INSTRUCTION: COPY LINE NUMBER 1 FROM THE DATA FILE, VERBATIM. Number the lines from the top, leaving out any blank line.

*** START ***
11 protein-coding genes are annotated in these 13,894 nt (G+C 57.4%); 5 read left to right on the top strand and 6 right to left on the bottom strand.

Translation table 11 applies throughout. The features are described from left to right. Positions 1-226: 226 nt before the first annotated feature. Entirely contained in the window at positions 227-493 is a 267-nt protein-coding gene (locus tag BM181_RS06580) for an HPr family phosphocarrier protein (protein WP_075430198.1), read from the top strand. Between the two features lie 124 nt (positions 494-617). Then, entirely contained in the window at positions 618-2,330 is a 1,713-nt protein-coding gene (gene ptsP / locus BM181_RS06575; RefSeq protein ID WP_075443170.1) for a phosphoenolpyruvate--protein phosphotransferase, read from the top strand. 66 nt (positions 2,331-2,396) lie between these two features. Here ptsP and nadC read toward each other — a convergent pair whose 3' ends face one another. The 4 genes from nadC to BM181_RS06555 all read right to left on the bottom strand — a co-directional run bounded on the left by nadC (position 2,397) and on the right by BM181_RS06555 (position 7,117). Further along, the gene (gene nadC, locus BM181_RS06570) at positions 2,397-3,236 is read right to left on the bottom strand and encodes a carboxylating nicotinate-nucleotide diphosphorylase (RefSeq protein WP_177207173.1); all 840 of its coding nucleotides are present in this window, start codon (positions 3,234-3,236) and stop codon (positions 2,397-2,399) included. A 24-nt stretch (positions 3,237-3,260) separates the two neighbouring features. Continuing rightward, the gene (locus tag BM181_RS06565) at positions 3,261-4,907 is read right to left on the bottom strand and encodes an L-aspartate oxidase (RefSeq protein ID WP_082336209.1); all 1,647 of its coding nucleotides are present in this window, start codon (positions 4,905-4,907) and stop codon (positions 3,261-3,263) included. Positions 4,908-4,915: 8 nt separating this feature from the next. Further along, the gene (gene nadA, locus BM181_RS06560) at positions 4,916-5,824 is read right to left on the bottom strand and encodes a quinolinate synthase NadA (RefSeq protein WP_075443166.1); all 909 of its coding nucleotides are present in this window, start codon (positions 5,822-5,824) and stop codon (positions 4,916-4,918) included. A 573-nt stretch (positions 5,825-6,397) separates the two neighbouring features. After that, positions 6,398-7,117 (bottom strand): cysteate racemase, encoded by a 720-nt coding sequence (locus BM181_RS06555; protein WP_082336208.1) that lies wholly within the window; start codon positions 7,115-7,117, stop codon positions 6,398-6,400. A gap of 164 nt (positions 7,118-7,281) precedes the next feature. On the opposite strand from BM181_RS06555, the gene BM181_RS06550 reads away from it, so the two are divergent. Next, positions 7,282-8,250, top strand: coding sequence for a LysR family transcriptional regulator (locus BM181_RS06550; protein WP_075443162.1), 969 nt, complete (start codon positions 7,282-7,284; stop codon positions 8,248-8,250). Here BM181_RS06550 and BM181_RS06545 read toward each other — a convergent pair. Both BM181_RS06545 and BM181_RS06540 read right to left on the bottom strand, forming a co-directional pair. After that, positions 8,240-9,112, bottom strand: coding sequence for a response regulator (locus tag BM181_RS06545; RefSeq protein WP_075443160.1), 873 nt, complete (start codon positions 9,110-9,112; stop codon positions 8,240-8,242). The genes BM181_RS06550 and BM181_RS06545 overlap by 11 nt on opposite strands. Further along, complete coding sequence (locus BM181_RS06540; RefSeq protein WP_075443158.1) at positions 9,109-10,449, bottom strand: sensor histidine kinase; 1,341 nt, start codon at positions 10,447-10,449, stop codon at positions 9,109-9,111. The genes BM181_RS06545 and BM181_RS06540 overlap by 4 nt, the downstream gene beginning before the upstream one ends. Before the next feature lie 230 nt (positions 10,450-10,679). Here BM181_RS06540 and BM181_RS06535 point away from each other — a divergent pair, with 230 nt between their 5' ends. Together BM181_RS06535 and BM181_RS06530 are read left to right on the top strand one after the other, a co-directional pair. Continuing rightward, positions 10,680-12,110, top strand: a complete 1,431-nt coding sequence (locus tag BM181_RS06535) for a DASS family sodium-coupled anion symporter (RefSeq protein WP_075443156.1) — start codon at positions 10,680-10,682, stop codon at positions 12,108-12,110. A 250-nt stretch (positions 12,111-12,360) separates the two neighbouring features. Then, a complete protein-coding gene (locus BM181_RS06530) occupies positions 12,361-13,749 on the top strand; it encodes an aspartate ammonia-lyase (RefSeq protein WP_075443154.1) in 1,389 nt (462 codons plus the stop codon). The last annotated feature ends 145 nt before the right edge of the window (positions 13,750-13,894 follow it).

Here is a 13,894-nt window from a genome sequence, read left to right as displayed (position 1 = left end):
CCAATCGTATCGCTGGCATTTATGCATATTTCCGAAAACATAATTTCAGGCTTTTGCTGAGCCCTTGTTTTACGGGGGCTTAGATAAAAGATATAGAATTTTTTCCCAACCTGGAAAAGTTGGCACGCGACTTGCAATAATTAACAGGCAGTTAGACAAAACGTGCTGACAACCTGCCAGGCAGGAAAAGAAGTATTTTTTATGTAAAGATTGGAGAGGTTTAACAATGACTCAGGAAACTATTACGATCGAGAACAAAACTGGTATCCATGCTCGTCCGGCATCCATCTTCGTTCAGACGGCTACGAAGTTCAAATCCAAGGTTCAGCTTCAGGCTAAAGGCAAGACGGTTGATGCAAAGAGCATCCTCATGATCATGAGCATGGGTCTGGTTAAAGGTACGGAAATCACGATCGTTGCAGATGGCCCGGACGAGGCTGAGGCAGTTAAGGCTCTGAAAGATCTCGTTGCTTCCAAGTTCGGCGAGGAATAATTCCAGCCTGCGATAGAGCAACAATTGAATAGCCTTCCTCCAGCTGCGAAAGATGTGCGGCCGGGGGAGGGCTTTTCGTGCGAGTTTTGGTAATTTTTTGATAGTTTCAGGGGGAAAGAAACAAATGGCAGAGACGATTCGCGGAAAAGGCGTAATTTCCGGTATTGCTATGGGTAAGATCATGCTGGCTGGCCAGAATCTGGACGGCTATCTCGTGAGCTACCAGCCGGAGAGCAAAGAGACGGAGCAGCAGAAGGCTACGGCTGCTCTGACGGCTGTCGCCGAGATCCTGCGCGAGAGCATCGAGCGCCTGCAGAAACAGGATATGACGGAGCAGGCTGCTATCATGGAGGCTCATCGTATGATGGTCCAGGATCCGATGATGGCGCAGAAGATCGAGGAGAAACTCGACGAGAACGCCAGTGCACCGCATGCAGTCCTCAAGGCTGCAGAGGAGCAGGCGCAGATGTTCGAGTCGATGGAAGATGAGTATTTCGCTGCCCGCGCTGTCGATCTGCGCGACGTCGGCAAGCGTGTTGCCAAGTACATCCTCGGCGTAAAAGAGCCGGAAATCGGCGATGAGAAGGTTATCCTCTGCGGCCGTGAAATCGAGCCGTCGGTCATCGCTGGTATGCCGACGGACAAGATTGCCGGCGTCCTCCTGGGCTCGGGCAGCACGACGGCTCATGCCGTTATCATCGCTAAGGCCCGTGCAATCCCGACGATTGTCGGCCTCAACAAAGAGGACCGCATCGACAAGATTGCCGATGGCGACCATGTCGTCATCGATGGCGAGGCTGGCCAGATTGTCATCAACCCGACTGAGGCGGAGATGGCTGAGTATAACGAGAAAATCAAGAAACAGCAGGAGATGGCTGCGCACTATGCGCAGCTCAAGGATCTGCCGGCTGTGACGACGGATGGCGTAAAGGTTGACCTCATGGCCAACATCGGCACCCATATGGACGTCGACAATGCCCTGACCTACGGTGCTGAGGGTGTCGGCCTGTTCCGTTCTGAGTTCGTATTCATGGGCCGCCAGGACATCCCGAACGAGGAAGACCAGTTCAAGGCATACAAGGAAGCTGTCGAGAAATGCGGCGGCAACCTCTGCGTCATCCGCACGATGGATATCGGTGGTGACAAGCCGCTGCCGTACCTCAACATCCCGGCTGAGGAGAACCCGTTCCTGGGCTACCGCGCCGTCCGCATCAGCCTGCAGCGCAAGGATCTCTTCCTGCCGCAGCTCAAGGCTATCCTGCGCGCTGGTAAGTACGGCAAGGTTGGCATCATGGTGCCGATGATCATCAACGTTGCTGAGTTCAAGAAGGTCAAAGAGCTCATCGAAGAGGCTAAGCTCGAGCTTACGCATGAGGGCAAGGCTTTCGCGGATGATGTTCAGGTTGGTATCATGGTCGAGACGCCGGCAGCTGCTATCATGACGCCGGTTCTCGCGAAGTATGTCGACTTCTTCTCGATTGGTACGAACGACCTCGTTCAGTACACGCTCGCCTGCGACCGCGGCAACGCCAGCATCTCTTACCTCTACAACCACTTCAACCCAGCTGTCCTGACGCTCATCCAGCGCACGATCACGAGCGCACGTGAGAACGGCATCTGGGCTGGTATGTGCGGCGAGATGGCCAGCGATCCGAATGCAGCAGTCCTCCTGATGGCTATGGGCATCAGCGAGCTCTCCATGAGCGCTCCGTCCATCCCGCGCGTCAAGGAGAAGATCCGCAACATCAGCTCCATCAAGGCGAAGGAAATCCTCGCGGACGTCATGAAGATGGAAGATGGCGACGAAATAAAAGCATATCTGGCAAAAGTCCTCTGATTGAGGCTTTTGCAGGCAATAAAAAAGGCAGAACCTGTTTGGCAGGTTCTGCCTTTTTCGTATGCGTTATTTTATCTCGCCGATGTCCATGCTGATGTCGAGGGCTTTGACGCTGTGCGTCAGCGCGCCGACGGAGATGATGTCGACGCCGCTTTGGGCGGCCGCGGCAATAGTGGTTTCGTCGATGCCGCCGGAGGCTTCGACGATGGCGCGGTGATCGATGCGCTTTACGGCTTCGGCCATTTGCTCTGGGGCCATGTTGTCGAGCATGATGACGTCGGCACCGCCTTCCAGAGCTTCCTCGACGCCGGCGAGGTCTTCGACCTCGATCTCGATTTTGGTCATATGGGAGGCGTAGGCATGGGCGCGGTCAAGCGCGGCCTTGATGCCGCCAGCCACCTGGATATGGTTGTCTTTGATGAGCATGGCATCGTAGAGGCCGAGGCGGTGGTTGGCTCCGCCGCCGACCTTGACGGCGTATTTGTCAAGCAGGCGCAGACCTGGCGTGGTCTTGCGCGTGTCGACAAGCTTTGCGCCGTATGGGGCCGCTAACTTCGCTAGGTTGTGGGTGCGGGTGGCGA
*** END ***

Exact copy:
11 protein-coding genes are annotated in these 13,894 nt (G+C 57.4%); 5 read left to right on the top strand and 6 right to left on the bottom strand.